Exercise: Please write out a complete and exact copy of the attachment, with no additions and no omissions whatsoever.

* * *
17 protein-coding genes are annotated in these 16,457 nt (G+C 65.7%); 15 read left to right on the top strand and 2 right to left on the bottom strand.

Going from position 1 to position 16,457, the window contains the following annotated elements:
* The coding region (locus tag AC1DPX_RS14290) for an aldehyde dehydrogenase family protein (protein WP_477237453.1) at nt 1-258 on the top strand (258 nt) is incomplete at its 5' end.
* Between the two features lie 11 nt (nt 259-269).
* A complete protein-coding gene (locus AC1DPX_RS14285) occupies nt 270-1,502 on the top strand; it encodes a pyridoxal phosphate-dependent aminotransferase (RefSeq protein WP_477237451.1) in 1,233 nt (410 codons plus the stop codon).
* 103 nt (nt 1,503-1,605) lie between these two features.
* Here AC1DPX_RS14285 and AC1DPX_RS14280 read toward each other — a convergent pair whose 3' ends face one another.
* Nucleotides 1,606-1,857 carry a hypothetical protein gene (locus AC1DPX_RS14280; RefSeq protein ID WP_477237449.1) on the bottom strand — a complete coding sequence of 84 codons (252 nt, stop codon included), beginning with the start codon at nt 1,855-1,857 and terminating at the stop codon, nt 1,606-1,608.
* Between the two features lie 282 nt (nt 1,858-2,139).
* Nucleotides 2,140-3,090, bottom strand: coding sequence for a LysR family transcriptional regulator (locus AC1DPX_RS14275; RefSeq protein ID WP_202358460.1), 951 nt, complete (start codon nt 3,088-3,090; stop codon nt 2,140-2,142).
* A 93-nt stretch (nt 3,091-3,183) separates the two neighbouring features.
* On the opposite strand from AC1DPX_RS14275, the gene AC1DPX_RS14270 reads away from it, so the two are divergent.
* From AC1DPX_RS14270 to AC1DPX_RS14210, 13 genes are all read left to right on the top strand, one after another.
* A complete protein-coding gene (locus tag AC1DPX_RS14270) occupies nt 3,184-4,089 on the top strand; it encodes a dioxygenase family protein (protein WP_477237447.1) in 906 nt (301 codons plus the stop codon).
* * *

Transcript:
17 protein-coding genes are annotated in these 16,457 nt (G+C 65.7%); 15 read left to right on the top strand and 2 right to left on the bottom strand.

Going from position 1 to position 16,457, the window contains the following annotated elements:
* The coding region (locus tag AC1DPX_RS14290) for an aldehyde dehydrogenase family protein (protein WP_477237453.1) at nt 1-258 on the top strand (258 nt) is incomplete at its 5' end.
* Between the two features lie 11 nt (nt 259-269).
* A complete protein-coding gene (locus AC1DPX_RS14285) occupies nt 270-1,502 on the top strand; it encodes a pyridoxal phosphate-dependent aminotransferase (RefSeq protein WP_477237451.1) in 1,233 nt (410 codons plus the stop codon).
* 103 nt (nt 1,503-1,605) lie between these two features.
* Here AC1DPX_RS14285 and AC1DPX_RS14280 read toward each other — a convergent pair whose 3' ends face one another.
* Nucleotides 1,606-1,857 carry a hypothetical protein gene (locus AC1DPX_RS14280; RefSeq protein ID WP_477237449.1) on the bottom strand — a complete coding sequence of 84 codons (252 nt, stop codon included), beginning with the start codon at nt 1,855-1,857 and terminating at the stop codon, nt 1,606-1,608.
* Between the two features lie 282 nt (nt 1,858-2,139).
* Nucleotides 2,140-3,090, bottom strand: coding sequence for a LysR family transcriptional regulator (locus AC1DPX_RS14275; RefSeq protein ID WP_202358460.1), 951 nt, complete (start codon nt 3,088-3,090; stop codon nt 2,140-2,142).
* A 93-nt stretch (nt 3,091-3,183) separates the two neighbouring features.
* On the opposite strand from AC1DPX_RS14275, the gene AC1DPX_RS14270 reads away from it, so the two are divergent.
* From AC1DPX_RS14270 to AC1DPX_RS14210, 13 genes are all read left to right on the top strand, one after another.
* A complete protein-coding gene (locus tag AC1DPX_RS14270) occupies nt 3,184-4,089 on the top strand; it encodes a dioxygenase family protein (protein WP_477237447.1) in 906 nt (301 codons plus the stop codon).